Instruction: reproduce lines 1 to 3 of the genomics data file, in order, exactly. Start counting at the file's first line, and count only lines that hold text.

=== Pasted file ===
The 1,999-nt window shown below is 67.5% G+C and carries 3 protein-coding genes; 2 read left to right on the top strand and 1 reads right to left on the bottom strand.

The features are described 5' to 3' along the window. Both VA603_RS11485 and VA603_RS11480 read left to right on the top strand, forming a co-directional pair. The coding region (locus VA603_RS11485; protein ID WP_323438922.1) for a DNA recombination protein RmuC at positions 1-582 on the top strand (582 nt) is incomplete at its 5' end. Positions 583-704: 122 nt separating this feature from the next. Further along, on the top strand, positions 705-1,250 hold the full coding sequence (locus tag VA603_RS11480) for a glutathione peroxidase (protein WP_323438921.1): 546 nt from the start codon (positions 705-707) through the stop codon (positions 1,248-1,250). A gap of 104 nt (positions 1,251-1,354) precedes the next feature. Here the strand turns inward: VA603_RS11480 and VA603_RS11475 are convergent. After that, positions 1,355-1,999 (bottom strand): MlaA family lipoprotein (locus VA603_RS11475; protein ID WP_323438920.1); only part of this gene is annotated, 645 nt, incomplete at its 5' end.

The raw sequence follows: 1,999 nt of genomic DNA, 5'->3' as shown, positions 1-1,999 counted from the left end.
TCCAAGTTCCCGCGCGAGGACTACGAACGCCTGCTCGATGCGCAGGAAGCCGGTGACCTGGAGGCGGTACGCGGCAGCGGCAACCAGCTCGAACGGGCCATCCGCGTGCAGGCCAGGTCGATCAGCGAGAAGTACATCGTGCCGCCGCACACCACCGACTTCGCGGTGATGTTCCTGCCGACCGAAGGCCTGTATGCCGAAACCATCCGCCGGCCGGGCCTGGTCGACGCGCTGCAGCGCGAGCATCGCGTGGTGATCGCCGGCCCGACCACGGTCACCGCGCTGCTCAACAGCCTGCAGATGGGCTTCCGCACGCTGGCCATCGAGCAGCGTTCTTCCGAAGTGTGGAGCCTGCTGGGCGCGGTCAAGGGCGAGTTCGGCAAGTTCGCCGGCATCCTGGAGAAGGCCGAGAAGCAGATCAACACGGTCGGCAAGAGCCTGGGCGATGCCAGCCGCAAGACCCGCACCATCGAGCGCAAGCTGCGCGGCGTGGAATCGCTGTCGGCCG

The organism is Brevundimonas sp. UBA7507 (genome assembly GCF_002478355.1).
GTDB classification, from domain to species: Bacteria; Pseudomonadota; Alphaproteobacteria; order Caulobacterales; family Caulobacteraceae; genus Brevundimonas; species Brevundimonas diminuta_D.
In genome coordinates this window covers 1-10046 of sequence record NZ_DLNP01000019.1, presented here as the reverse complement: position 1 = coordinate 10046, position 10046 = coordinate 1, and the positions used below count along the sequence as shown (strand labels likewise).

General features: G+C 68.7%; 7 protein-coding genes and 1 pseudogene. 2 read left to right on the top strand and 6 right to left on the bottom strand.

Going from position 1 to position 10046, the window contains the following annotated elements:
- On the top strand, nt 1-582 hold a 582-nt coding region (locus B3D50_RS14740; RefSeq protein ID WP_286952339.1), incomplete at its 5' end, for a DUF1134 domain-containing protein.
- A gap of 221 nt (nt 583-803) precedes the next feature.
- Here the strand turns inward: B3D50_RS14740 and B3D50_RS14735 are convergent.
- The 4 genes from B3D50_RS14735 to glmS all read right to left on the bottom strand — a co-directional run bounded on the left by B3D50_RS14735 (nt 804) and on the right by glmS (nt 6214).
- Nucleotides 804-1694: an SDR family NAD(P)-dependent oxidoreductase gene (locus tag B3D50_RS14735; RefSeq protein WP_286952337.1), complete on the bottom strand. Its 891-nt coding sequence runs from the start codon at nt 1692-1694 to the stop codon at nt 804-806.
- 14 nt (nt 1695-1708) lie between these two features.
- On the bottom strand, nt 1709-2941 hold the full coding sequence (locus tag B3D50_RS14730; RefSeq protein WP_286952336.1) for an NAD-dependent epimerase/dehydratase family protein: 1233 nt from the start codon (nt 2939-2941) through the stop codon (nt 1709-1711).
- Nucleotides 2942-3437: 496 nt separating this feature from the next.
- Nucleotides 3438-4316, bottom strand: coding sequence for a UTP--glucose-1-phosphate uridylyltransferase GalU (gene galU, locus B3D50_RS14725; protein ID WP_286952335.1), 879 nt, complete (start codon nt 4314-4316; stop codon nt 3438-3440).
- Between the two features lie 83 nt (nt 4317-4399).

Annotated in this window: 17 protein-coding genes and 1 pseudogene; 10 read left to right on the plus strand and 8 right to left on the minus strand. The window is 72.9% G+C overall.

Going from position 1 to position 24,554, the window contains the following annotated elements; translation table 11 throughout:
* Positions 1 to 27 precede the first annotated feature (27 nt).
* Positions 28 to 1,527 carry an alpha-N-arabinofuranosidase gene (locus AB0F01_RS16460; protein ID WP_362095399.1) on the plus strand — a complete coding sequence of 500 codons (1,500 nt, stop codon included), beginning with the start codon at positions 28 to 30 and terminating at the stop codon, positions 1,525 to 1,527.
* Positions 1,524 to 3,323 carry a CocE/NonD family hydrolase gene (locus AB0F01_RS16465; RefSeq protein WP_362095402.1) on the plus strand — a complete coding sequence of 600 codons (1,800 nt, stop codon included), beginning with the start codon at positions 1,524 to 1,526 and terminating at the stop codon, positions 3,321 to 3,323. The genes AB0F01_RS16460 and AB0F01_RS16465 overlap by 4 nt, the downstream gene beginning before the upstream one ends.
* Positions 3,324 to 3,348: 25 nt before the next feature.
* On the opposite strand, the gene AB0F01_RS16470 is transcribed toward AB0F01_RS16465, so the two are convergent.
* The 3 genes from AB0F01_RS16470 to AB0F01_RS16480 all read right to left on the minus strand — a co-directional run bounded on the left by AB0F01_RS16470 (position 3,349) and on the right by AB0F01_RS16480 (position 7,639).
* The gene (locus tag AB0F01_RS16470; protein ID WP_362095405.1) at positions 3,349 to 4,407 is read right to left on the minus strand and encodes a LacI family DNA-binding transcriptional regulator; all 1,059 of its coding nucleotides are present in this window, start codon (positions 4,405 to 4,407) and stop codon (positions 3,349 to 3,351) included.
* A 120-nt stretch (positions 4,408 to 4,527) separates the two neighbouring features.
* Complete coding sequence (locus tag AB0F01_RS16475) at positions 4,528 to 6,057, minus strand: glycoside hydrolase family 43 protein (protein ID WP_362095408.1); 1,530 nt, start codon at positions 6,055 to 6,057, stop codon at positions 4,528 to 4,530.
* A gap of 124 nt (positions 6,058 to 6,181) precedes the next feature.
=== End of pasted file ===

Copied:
The 1,999-nt window shown below is 67.5% G+C and carries 3 protein-coding genes; 2 read left to right on the top strand and 1 reads right to left on the bottom strand.

The features are described 5' to 3' along the window. Both VA603_RS11485 and VA603_RS11480 read left to right on the top strand, forming a co-directional pair. The coding region (locus VA603_RS11485; protein ID WP_323438922.1) for a DNA recombination protein RmuC at positions 1-582 on the top strand (582 nt) is incomplete at its 5' end. Positions 583-704: 122 nt separating this feature from the next. Further along, on the top strand, positions 705-1,250 hold the full coding sequence (locus tag VA603_RS11480) for a glutathione peroxidase (protein WP_323438921.1): 546 nt from the start codon (positions 705-707) through the stop codon (positions 1,248-1,250). A gap of 104 nt (positions 1,251-1,354) precedes the next feature. Here the strand turns inward: VA603_RS11480 and VA603_RS11475 are convergent. After that, positions 1,355-1,999 (bottom strand): MlaA family lipoprotein (locus VA603_RS11475; protein ID WP_323438920.1); only part of this gene is annotated, 645 nt, incomplete at its 5' end.

The raw sequence follows: 1,999 nt of genomic DNA, 5'->3' as shown, positions 1-1,999 counted from the left end.